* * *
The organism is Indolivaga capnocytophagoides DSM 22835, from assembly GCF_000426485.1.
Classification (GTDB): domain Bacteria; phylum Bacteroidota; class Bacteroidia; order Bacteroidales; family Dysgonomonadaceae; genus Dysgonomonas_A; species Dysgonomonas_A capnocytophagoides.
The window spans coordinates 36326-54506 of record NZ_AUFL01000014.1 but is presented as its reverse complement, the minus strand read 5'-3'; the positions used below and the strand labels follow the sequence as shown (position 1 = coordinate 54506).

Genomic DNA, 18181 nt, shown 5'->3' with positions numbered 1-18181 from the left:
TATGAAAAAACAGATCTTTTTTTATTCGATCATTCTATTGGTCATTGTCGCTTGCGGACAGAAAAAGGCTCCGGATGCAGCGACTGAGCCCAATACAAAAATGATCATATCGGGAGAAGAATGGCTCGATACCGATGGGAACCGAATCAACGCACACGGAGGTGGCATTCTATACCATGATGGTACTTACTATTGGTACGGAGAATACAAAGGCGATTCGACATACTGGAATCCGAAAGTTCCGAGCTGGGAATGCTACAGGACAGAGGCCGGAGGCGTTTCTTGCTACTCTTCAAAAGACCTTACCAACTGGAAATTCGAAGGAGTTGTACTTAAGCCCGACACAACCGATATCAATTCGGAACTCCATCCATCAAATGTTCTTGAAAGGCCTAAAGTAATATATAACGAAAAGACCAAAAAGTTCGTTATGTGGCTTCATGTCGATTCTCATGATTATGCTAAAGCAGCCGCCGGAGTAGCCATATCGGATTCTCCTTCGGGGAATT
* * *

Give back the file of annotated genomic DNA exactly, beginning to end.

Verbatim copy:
The organism is Indolivaga capnocytophagoides DSM 22835, from assembly GCF_000426485.1.
Classification (GTDB): domain Bacteria; phylum Bacteroidota; class Bacteroidia; order Bacteroidales; family Dysgonomonadaceae; genus Dysgonomonas_A; species Dysgonomonas_A capnocytophagoides.
The window spans coordinates 36326-54506 of record NZ_AUFL01000014.1 but is presented as its reverse complement, the minus strand read 5'-3'; the positions used below and the strand labels follow the sequence as shown (position 1 = coordinate 54506).

Genomic DNA, 18181 nt, shown 5'->3' with positions numbered 1-18181 from the left:
TATGAAAAAACAGATCTTTTTTTATTCGATCATTCTATTGGTCATTGTCGCTTGCGGACAGAAAAAGGCTCCGGATGCAGCGACTGAGCCCAATACAAAAATGATCATATCGGGAGAAGAATGGCTCGATACCGATGGGAACCGAATCAACGCACACGGAGGTGGCATTCTATACCATGATGGTACTTACTATTGGTACGGAGAATACAAAGGCGATTCGACATACTGGAATCCGAAAGTTCCGAGCTGGGAATGCTACAGGACAGAGGCCGGAGGCGTTTCTTGCTACTCTTCAAAAGACCTTACCAACTGGAAATTCGAAGGAGTTGTACTTAAGCCCGACACAACCGATATCAATTCGGAACTCCATCCATCAAATGTTCTTGAAAGGCCTAAAGTAATATATAACGAAAAGACCAAAAAGTTCGTTATGTGGCTTCATGTCGATTCTCATGATTATGCTAAAGCAGCCGCCGGAGTAGCCATATCGGATTCTCCTTCGGGGAATT